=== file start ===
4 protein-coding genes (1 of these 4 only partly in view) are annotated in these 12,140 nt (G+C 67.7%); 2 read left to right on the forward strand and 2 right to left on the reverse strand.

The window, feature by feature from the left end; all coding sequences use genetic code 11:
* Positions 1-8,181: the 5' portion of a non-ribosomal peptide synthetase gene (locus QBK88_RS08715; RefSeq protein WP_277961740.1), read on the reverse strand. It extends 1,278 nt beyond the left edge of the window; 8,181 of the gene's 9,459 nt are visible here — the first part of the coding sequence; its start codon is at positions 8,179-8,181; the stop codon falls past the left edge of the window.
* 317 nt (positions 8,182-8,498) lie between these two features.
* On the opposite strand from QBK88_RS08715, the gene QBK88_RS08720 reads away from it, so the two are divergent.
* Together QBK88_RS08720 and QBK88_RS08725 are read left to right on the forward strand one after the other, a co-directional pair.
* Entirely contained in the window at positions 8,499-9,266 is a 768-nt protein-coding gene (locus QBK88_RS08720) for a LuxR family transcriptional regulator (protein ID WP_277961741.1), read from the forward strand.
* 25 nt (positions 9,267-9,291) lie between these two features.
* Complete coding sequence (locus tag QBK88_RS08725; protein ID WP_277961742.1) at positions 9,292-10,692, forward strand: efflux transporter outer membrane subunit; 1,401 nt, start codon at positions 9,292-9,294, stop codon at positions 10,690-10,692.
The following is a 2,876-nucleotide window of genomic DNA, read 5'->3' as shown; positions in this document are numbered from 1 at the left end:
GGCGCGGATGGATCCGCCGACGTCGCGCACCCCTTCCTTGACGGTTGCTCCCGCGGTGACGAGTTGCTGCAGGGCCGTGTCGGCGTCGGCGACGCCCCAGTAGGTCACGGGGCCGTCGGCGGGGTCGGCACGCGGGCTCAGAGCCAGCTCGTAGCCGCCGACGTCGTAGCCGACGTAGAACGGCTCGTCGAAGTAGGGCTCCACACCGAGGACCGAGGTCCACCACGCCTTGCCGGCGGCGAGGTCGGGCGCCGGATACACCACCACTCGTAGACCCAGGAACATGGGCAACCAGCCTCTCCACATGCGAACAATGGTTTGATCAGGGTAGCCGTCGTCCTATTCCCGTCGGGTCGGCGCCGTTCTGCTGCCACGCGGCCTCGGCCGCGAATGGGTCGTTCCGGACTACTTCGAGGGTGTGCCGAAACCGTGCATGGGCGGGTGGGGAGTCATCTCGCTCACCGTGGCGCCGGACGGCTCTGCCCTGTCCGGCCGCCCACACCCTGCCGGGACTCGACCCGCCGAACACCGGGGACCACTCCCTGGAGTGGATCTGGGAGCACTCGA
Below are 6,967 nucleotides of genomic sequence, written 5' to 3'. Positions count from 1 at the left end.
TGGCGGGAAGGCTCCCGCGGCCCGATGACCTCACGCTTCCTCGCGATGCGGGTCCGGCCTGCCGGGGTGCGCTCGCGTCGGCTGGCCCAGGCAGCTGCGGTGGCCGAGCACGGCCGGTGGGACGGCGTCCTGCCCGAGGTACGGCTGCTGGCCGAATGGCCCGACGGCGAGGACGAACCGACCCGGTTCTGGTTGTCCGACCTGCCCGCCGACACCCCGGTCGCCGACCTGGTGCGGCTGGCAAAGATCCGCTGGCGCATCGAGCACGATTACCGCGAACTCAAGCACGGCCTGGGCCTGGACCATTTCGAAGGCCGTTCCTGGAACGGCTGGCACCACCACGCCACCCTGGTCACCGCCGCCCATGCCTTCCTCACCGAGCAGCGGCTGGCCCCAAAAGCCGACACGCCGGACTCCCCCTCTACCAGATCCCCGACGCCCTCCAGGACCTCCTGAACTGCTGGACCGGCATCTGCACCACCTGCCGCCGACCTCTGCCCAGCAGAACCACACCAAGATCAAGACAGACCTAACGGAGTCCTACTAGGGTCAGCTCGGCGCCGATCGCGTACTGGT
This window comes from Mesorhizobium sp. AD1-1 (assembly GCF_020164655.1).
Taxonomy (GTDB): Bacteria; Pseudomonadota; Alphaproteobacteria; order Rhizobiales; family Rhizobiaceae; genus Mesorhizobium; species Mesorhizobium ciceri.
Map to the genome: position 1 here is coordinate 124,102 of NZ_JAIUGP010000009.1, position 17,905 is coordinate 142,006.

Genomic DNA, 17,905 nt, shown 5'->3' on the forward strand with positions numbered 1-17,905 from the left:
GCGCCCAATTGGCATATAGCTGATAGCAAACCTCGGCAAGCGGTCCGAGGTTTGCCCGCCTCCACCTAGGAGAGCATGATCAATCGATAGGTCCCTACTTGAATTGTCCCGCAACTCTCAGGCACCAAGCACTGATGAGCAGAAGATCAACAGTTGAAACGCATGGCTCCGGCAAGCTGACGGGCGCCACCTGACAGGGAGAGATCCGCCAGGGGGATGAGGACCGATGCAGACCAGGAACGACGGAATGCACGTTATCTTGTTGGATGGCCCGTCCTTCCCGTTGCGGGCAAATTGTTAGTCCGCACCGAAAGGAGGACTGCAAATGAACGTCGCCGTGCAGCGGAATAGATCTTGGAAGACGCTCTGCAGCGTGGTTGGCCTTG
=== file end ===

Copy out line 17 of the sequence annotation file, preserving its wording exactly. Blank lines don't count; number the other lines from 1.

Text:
Genomic DNA, 17,905 nt, shown 5'->3' on the forward strand with positions numbered 1-17,905 from the left: